For the 2019 festival, the Berwick New Cinema strand expands to incorporate feature and mid-length films which bring surprising perspectives and new forms into being. Five distinctive films comprise this year’s selection, shown in the UK for the first time, some fresh from top international festivals and others perhaps unjustly overlooked. Each film in the Berwick New Cinema Features strand will surprise, entertain, provoke and open up further questions and considerations.
The 2019 Berwick New Cinema Features strand includes the festival’s Opening Film (Carlos Casas’s Cemetery) and the Closing Film (Juan Rodrigañez’s Rights of Man).
The Great Indomitable Circus prepares the premiere of their new performance ‘Rights of Man’. Setting up tent in a sleepy northern Spanish town, they devise changes in the style of their show. But their days become mired in meandering vaudevillian arguments, analysing the grandeur of the landscape, the simplicity of the native architecture or the quality of each other’s performances. After much back-and-forth, they end up sticking to their original script. —Juan Rodrigáñez
Introduction by filmmaker Juan Rodrigáñez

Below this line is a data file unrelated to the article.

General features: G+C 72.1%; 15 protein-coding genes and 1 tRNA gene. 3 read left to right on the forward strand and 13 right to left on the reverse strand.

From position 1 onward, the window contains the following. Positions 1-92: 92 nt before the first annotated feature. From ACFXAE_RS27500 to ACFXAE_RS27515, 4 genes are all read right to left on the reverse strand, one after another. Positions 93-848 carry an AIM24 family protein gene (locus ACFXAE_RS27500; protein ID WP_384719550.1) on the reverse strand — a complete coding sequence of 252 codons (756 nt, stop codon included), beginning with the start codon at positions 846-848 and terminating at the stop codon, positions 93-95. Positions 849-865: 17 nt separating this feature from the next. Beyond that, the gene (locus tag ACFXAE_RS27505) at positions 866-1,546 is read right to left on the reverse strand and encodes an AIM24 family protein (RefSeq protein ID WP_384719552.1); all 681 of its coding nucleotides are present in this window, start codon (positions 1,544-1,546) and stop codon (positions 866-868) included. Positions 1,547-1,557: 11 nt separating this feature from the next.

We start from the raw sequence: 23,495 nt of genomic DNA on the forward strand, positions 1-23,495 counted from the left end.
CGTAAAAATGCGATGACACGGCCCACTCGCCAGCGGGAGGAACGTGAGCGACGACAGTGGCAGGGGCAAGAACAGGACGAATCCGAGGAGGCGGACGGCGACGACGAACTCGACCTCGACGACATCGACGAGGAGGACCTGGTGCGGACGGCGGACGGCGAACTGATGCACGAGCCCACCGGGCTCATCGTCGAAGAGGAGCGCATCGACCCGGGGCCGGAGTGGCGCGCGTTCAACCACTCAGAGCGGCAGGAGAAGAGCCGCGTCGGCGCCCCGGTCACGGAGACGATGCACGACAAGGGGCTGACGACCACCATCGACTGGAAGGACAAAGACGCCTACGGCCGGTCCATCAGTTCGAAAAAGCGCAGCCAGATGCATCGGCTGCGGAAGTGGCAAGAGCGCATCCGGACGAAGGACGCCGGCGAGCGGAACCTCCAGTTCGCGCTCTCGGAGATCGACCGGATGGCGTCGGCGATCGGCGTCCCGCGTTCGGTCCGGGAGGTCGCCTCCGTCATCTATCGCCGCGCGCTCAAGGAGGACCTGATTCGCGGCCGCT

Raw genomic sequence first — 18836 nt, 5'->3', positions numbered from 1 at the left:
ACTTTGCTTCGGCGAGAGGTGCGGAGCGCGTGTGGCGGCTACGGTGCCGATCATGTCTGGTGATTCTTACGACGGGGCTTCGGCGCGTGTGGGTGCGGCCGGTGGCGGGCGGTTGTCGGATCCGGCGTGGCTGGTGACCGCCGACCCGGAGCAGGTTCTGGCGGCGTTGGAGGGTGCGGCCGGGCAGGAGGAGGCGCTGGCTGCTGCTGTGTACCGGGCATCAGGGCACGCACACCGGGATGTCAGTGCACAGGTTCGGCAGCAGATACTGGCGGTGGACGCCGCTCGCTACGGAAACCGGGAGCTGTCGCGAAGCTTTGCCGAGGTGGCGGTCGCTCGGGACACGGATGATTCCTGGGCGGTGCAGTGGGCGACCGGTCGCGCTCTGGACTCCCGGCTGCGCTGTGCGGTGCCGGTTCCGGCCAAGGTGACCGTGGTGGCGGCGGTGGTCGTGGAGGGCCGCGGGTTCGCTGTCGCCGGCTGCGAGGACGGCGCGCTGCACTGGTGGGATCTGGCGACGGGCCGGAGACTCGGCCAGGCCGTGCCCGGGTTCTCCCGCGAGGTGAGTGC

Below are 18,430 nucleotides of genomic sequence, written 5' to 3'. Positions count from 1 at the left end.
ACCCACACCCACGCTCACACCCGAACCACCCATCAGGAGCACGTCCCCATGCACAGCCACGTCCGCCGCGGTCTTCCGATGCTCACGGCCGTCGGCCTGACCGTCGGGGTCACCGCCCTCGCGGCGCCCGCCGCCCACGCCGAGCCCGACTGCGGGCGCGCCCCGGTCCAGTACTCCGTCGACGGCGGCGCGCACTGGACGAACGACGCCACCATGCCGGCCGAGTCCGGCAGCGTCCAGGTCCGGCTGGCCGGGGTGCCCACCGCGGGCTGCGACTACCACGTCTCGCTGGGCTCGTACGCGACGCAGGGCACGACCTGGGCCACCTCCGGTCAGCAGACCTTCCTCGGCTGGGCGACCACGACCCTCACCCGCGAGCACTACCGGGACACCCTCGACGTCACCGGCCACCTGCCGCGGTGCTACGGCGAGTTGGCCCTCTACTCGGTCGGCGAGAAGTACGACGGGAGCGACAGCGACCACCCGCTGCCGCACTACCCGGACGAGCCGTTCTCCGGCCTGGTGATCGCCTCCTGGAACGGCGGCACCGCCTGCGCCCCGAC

The film will be preceded by the 2019 Berwick New Cinema Competition award presentation
Holy Days pictures a strange ballet of both human and non-human animals in a rural landscape. The film opens with a man digging his own grave, only to soon find solace in a mysterious companion.
After living wild for a week, Astrid’s 13-year-old son Phillip returns home without saying a word. Only gradually does everyday life get back on track. Astrid now finds herself confronted with questions that provide a whole new perspective on her middle-class existence and her career in Berlin’s cultural sector. At home, it becomes more and more difficult for this single mother to accept that her son is leading his own life. The family may be disintegrating, but only to form itself anew.
Supported by Goethe-Institut London
After a devastating earthquake, Nga, an old elephant and probably the last of its species, and Sanra his mahout are about to embark on a journey to find the mythical elephant’s graveyard. A group of poachers follow them closely, while a journey of discovery and mourning starts. The viewer becomes the protagonist on a sonic trip into the cemetery and beyond.
Q&A with filmmaker Carlos Casas
UK premiere of Cemetery presented jointly by BFMAF and Tate Modern
The Halt is set in a phantasmagoric dystopian future where madmen control Manila after massive volcanic eruptions have plunged Southeast Asia into darkness. Berlin, Venice and Locarno award-winning director Lav Diaz’s latest film is a potent sci-fi epic. Holding a mirror to present-day despots and invasive surveillance, it concentrates power in the hands of a solitary young woman. Spinning a tale that urges recovery from collective cultural amnesia, The Halt is an immersive and truly one-of-a-kind experience.
Introduction by filmmaker Lav Diaz
There will be a 15 minute interval during the screening